Concern about changes in the price level has always dominated economic discussion. With inflation in the United States generally averaging only between 2% and 3% each year since 1990, it may seem surprising how much attention the behavior of the price level still commands. Yet inflation was a concern in 2004 when there was fear that the rising price of oil could trigger higher prices in other areas. Just the year before, when inflation fell below 2%, there was talk about the risk of deflation. That did not happen; prices continued rising. Inflation rose substantially in the first half of 2008, renewing fears about subsequent further increases. Just what are inflation and deflation? How are they measured? And most important, why do we care? These are some of the questions we will explore in this section.
Inflation is an increase in the average level of prices, and deflation is a decrease in the average level of prices. In an economy experiencing inflation, most prices are likely to be rising, whereas in an economy experiencing deflation, most prices are likely to be falling.
There are two key points in these definitions:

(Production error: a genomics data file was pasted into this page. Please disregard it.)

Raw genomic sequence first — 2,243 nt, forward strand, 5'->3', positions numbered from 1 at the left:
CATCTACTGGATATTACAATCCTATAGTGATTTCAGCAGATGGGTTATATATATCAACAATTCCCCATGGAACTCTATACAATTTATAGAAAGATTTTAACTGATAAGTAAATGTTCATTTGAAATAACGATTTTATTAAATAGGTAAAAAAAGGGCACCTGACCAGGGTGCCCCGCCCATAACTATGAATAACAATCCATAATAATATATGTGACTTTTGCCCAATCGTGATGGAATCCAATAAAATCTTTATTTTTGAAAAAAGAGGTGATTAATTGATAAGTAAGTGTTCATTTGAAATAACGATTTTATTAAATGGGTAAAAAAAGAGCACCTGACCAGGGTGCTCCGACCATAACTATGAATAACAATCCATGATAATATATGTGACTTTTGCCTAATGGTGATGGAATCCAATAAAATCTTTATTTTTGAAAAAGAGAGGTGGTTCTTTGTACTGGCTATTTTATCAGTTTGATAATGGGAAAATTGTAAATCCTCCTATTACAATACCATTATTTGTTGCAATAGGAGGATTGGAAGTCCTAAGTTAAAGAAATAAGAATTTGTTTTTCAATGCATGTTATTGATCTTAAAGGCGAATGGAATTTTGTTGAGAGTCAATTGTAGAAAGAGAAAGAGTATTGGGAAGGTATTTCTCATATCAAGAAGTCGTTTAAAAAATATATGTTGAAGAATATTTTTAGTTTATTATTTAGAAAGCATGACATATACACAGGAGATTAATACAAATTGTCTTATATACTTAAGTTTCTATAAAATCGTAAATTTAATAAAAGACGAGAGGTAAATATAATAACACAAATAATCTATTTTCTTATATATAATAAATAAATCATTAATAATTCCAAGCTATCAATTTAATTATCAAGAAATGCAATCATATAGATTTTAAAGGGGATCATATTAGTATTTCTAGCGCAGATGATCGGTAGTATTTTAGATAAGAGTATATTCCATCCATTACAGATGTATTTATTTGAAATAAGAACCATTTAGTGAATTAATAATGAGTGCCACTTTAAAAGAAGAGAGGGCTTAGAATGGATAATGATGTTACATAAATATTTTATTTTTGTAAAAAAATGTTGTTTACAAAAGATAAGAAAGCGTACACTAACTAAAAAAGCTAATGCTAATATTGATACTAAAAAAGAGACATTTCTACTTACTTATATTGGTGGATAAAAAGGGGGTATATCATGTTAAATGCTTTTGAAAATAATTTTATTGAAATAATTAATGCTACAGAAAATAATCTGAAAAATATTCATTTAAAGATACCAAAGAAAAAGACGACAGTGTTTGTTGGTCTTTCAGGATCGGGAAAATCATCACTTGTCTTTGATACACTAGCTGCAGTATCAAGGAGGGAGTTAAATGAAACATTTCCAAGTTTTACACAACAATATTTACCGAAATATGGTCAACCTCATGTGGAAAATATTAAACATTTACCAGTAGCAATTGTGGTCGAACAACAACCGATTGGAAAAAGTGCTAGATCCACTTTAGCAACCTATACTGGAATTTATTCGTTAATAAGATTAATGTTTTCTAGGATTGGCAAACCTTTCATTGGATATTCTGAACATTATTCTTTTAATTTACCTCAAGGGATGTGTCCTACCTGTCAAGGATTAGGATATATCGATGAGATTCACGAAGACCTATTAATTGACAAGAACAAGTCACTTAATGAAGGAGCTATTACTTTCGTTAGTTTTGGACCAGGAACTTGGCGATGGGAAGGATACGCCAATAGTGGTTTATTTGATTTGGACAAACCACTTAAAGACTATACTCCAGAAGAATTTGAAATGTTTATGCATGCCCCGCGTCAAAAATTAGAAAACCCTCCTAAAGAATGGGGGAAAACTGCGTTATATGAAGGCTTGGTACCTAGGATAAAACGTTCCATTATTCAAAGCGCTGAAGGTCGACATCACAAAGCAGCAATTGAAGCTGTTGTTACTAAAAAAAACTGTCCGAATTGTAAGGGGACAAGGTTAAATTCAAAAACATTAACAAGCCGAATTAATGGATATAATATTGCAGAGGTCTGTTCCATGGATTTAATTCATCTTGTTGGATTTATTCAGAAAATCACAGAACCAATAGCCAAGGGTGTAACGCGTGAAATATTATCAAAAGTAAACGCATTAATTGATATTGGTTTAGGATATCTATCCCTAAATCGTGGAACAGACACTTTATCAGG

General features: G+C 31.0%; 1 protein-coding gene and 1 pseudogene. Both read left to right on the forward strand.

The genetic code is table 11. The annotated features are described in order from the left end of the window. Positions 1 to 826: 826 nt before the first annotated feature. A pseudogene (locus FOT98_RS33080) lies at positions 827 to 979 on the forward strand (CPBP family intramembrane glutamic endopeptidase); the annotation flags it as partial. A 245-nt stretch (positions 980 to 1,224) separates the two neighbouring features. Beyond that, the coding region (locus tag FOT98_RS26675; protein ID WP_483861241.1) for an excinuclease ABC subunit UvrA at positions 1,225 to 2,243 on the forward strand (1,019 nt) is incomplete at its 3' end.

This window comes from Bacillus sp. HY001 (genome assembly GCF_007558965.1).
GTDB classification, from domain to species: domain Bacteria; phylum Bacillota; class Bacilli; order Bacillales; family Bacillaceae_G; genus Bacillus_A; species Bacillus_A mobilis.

- Inflation and deflation refer to changes in the average level of prices, not to changes in particular prices. An increase in medical costs is not inflation. A decrease in gasoline prices is not deflation. Inflation means the average level of prices is rising, and deflation means the average level of prices is falling.
- Inflation and deflation refer to rising prices and falling prices, respectively; therefore, they do not have anything to do with the level of prices at any one time. “High” prices do not imply the presence of inflation, nor do “low” prices imply deflation. Inflation means a positive rate of change in average prices, and deflation means a negative rate of change in average prices.
Computing the Rate of Inflation or Deflation
The rate of inflation or deflation is the percentage rate of change in a price index between two periods. Given price-index values for two periods, we can calculate the rate of inflation or deflation as the change in the index divided by the initial value of the index, stated as a percentage:
Rate of inflation or deflation = Percentage change in index / Initial value of index
To calculate inflation in movie prices over the 2007–2008 period, for example, we could apply Equation 5.4 to the price indexes we computed for those two years as follows:
Movie inflation rate in 2008 = (1.06 – 1.00) / 1.00 = 0.06 = 6%
The CPI is often used for calculating price-level change for the economy. For example, the rate of inflation in 2007 can be computed from the December 2006 price level (2.016) and the December 2007 level (2.073):
Inflation rate = (2.073 – 2.016) / 2.016 = 0.028 = 2.8%